One royal author believes Meghan Markle and Prince Harry were “edged out” of the palace so that they wouldn’t “overshadow” other members of the royal family—namely, fellow royal couple Kate Middleton and Prince William, and the Queen herself.
If that sounds like a hot take, just wait until you read the rest of Battle of Brothers: William, Harry and the Inside Story of a Family in Tumult, a new book out October 20 by royal historian Robert Lacey (a.k.a., historical consultant on none other than Netflix’s The Crown). Lacey makes a whole host of juicy claims in his latest, including details about Harry and William’s feud, among other royal dramas. But in his first U.S. interview on October 19, Lacey teased one major observation about the royal family’s treatment of the Duke and Duchess of Sussex in particular—and it’s a “cruel” one.
Speaking with Good Morning America, Lacey said, “The British royal system can be very cruel, and it’s particularly cruel to the spare.” In this equation, Prince Harry, 36, is what Lacey calls the “spare” royal.
“Harry came to realize in his teens that he was typecast as the court jester, the number two,” the royal author claims. “There’s William, standing for duty going ahead down the conventional path. And it’s Harry who strikes out for love, for self-determination.”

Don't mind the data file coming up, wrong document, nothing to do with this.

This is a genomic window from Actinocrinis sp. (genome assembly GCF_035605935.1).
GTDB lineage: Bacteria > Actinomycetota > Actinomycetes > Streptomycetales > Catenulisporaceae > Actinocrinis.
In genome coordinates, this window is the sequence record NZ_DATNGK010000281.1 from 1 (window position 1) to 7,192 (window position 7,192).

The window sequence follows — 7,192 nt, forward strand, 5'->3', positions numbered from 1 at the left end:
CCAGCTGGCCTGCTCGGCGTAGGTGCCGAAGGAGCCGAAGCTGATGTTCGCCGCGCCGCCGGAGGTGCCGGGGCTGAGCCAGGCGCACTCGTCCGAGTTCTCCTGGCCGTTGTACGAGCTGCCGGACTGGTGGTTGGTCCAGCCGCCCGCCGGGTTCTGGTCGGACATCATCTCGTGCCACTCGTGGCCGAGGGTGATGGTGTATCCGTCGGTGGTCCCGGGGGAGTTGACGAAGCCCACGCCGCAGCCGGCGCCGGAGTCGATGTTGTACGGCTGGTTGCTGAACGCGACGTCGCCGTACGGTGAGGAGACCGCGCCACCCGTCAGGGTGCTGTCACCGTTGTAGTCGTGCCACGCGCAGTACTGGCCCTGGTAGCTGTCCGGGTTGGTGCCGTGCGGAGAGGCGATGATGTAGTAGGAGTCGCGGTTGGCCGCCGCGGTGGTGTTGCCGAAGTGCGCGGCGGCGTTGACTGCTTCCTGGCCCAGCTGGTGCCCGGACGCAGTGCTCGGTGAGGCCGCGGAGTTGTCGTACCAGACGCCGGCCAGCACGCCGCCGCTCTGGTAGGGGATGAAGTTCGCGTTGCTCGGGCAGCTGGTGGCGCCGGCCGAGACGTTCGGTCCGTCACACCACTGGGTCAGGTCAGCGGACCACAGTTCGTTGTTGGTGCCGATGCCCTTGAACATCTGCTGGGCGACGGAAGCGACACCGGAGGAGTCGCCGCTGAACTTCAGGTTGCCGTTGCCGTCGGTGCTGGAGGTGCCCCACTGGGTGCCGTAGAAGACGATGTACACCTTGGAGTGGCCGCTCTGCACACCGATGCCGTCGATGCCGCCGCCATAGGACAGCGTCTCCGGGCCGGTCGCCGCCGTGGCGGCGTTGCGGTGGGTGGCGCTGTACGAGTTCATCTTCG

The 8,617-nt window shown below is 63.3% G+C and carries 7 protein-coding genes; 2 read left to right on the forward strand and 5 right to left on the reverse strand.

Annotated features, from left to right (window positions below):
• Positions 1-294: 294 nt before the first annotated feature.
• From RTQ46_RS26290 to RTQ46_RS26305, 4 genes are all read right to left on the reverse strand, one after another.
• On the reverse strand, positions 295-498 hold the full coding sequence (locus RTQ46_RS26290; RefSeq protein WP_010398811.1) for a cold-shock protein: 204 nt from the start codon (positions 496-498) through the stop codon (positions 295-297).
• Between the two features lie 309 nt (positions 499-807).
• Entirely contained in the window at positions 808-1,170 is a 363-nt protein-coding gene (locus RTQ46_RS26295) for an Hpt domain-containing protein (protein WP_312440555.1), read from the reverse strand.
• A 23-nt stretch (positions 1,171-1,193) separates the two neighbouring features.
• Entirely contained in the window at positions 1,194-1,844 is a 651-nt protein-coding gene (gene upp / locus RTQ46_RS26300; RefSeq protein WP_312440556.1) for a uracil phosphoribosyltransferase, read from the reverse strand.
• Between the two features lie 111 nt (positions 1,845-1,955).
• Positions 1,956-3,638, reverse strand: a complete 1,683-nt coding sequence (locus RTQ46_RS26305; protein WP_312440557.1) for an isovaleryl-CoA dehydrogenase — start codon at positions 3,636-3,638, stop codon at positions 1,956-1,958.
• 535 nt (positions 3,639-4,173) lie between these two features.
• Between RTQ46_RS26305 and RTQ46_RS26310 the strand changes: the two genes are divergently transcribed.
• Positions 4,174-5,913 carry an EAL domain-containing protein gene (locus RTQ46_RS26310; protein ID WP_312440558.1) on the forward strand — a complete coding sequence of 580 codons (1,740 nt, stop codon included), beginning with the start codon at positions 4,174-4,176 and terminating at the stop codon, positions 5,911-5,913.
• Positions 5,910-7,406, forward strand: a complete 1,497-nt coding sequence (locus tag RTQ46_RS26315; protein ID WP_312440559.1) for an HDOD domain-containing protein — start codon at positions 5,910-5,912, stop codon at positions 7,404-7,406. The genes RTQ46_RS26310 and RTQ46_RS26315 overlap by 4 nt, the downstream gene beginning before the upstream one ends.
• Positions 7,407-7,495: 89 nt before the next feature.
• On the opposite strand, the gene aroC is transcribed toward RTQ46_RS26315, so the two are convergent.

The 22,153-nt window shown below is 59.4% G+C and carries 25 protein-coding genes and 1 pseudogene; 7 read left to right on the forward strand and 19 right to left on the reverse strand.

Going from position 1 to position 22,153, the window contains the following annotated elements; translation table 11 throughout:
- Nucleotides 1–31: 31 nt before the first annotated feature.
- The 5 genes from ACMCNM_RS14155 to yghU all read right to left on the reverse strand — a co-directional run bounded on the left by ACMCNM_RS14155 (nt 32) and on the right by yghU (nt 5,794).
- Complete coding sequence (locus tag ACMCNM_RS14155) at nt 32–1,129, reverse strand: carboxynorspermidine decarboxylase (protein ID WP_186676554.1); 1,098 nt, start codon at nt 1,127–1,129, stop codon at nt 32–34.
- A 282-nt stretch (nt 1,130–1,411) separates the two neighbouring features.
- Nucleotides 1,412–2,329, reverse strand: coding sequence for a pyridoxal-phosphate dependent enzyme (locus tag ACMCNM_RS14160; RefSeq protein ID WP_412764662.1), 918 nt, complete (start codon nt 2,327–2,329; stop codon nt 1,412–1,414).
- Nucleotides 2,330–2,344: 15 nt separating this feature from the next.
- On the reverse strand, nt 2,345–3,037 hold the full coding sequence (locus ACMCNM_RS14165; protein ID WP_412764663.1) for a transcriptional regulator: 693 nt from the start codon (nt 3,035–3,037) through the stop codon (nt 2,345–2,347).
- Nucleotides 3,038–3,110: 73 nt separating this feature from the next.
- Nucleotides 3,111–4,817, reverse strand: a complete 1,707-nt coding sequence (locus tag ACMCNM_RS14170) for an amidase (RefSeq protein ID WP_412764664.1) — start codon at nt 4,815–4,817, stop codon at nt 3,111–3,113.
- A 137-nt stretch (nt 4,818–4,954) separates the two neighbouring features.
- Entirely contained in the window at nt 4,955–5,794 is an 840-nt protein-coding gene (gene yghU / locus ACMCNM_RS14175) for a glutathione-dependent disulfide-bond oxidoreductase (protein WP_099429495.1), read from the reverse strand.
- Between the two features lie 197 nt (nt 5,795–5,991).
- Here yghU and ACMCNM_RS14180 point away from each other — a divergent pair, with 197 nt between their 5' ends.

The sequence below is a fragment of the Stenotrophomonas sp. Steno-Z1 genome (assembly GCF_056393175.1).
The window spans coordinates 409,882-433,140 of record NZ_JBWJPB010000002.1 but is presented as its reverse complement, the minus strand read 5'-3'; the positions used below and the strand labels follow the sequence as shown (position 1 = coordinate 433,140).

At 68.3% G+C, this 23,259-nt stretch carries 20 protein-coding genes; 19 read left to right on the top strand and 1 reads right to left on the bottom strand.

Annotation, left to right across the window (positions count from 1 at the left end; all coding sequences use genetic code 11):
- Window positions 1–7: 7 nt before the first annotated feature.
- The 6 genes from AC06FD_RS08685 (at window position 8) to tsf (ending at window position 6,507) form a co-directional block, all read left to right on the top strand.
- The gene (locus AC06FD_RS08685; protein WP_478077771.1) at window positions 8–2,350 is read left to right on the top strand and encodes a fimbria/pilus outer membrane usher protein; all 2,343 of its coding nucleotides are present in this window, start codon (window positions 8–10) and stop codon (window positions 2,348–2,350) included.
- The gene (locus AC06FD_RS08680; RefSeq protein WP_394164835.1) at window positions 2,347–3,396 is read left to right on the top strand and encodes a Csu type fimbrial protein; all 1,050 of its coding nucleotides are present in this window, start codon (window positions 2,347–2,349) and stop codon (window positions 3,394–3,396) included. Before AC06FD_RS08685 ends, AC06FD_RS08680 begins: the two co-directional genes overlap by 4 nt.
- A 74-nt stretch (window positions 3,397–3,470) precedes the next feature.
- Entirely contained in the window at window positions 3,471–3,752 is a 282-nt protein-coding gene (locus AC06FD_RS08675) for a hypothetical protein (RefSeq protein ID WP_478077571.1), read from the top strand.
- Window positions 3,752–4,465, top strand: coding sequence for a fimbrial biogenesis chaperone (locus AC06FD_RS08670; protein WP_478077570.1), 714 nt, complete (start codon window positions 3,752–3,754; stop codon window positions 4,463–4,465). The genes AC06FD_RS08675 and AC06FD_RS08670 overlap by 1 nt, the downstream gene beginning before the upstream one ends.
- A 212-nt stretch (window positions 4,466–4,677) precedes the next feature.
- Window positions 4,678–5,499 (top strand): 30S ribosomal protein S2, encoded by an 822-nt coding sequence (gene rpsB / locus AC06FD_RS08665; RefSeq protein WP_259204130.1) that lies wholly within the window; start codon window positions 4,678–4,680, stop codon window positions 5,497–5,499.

While feeling like second-best was certainly enough reason for Harry to act out in his youth, according to Lacey, Harry’s resentment toward “The Firm,” a.k.a., the royal family, really hit its peak after his marriage to Meghan Markle, 39. And it wasn’t because the new Duchess was anything less than what Lacey describes as “a force of nature.” Unsurprisingly, the royal author says Meghan was always a source of inspiration for Harry.
“He falls in love with this megawatt woman. He’s inspired. He’s transformed by her, not really changed, but the ideas and tensions that have been inside him get resolved,” Lacey explained. “And he wants more than that. And the palace couldn’t handle it.”
The result was what the royal expert describes as a newlywed couple that emerged as “mega rock stars” among the royals—a status which, Lacey says, “for the first couple of years, overshadowed William and Kate.” This was enough reason for palace aides to make the decision that the Duke and Duchess of Sussex needed to somehow “be edged out,” according to Lacey, so as to not take up the wrong royal hierarchy. William and Kate are meant to take over the throne, after all.
Battle of Brothers: William, Harry and the Inside Story of A Family in Tumult is out October 20 and is available to preorder now.
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